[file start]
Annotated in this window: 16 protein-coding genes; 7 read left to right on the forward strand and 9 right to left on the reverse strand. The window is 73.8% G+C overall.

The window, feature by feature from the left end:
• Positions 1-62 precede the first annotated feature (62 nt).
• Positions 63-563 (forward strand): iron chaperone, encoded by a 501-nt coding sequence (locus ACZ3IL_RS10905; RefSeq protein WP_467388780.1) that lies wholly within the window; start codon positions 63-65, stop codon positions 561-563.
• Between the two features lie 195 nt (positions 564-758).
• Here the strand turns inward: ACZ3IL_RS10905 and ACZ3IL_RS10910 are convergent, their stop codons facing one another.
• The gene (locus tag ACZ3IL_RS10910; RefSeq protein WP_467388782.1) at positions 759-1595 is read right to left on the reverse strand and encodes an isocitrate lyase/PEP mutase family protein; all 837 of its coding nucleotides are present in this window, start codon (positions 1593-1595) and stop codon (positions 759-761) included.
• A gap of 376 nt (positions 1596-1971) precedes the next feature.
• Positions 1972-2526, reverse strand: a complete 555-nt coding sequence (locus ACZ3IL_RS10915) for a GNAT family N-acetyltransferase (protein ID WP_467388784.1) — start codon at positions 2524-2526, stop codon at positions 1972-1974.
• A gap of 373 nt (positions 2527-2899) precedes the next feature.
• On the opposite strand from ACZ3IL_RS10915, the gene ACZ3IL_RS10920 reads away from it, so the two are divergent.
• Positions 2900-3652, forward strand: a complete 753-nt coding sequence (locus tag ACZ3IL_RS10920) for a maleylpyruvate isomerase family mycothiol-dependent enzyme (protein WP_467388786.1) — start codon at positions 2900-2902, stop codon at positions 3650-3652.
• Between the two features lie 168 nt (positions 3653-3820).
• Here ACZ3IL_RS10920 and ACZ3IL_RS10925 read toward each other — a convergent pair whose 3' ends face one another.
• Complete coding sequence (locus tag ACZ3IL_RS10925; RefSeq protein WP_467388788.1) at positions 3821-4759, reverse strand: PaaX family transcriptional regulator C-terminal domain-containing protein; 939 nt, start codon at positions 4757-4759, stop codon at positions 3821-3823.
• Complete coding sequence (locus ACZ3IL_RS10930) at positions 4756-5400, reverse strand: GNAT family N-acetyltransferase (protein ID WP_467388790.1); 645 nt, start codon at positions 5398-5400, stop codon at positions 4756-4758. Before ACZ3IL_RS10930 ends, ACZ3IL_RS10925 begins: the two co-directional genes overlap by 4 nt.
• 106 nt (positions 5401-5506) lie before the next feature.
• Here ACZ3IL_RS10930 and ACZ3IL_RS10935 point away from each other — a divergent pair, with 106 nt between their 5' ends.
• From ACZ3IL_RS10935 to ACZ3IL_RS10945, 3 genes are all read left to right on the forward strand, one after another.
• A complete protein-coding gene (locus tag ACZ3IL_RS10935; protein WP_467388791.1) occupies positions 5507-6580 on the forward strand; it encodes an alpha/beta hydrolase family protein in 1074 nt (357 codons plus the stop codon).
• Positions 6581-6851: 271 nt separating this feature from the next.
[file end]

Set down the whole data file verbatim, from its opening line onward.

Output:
Annotated in this window: 16 protein-coding genes; 7 read left to right on the forward strand and 9 right to left on the reverse strand. The window is 73.8% G+C overall.

The window, feature by feature from the left end:
• Positions 1-62 precede the first annotated feature (62 nt).
• Positions 63-563 (forward strand): iron chaperone, encoded by a 501-nt coding sequence (locus ACZ3IL_RS10905; RefSeq protein WP_467388780.1) that lies wholly within the window; start codon positions 63-65, stop codon positions 561-563.
• Between the two features lie 195 nt (positions 564-758).
• Here the strand turns inward: ACZ3IL_RS10905 and ACZ3IL_RS10910 are convergent, their stop codons facing one another.
• The gene (locus tag ACZ3IL_RS10910; RefSeq protein WP_467388782.1) at positions 759-1595 is read right to left on the reverse strand and encodes an isocitrate lyase/PEP mutase family protein; all 837 of its coding nucleotides are present in this window, start codon (positions 1593-1595) and stop codon (positions 759-761) included.
• A gap of 376 nt (positions 1596-1971) precedes the next feature.
• Positions 1972-2526, reverse strand: a complete 555-nt coding sequence (locus ACZ3IL_RS10915) for a GNAT family N-acetyltransferase (protein ID WP_467388784.1) — start codon at positions 2524-2526, stop codon at positions 1972-1974.
• A gap of 373 nt (positions 2527-2899) precedes the next feature.
• On the opposite strand from ACZ3IL_RS10915, the gene ACZ3IL_RS10920 reads away from it, so the two are divergent.
• Positions 2900-3652, forward strand: a complete 753-nt coding sequence (locus tag ACZ3IL_RS10920) for a maleylpyruvate isomerase family mycothiol-dependent enzyme (protein WP_467388786.1) — start codon at positions 2900-2902, stop codon at positions 3650-3652.
• Between the two features lie 168 nt (positions 3653-3820).
• Here ACZ3IL_RS10920 and ACZ3IL_RS10925 read toward each other — a convergent pair whose 3' ends face one another.
• Complete coding sequence (locus tag ACZ3IL_RS10925; RefSeq protein WP_467388788.1) at positions 3821-4759, reverse strand: PaaX family transcriptional regulator C-terminal domain-containing protein; 939 nt, start codon at positions 4757-4759, stop codon at positions 3821-3823.
• Complete coding sequence (locus ACZ3IL_RS10930) at positions 4756-5400, reverse strand: GNAT family N-acetyltransferase (protein ID WP_467388790.1); 645 nt, start codon at positions 5398-5400, stop codon at positions 4756-4758. Before ACZ3IL_RS10930 ends, ACZ3IL_RS10925 begins: the two co-directional genes overlap by 4 nt.
• 106 nt (positions 5401-5506) lie before the next feature.
• Here ACZ3IL_RS10930 and ACZ3IL_RS10935 point away from each other — a divergent pair, with 106 nt between their 5' ends.
• From ACZ3IL_RS10935 to ACZ3IL_RS10945, 3 genes are all read left to right on the forward strand, one after another.
• A complete protein-coding gene (locus tag ACZ3IL_RS10935; protein WP_467388791.1) occupies positions 5507-6580 on the forward strand; it encodes an alpha/beta hydrolase family protein in 1074 nt (357 codons plus the stop codon).
• Positions 6581-6851: 271 nt separating this feature from the next.